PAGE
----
Background: During resuscitation decisions are made frequently and based on limited information in a stressful environment. Aim: This systematic review aimed to identify human factors affecting decision-making in challenging or stressful situations in resuscitation. The secondary aim was to identify methods of improving decision-making performance under stress. Methods: The databases PubMed, EMBASE and The Cochrane Library were searched from their commencement to the 13th of April 2019. MeSH terms and key words were combined (Stress* OR “human factor”) AND Decision. Articles were included if they involved decision makers in medicine where decisions were made under challenging circumstances, with a comparator group and an outcome measure relating to change in decision-making performance. Results: 22,368 records in total were initially identified, from which 82 full text studies were reviewed and 16 finally included. The included studies ranged from 1995 to 2018 and included a total of 570 participants. The studies were conducted in several different countries and settings, with participants of varying experience and backgrounds. Of the 16 studies, 5 were randomised controlled trials, 3 of which were deemed to have a high risk of bias. The stressors identified were (i) illness severity (ii) socio-evaluative, (iii) noise, (iv) fatigue. The mitigators identified were (i) cognitive aids including checklists, (ii) stress management training and (iii) meditation. Conclusions: Human factors contributing to decision-making during resuscitation are identified and can be mitigated by tailored stress training and cognitive aids. Understanding these factors may have implications for clinician education and the development of decision-support tools.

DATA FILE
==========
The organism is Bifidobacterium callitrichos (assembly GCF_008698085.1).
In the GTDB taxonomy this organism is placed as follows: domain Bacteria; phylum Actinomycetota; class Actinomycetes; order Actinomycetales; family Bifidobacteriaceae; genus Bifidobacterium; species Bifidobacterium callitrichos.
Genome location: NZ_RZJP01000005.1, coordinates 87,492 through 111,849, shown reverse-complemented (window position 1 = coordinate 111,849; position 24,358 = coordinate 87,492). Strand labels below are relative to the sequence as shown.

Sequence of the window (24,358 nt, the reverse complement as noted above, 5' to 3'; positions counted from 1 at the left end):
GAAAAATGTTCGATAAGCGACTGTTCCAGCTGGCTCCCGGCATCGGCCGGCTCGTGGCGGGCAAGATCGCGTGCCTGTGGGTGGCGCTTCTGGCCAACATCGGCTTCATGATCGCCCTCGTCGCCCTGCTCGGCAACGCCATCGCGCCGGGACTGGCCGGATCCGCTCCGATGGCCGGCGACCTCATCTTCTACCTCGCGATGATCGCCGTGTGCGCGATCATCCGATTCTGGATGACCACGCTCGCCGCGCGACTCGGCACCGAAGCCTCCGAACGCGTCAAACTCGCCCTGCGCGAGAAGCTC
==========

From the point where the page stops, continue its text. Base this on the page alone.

|Number of pages||8|
|Publication status||Published - Nov 2019|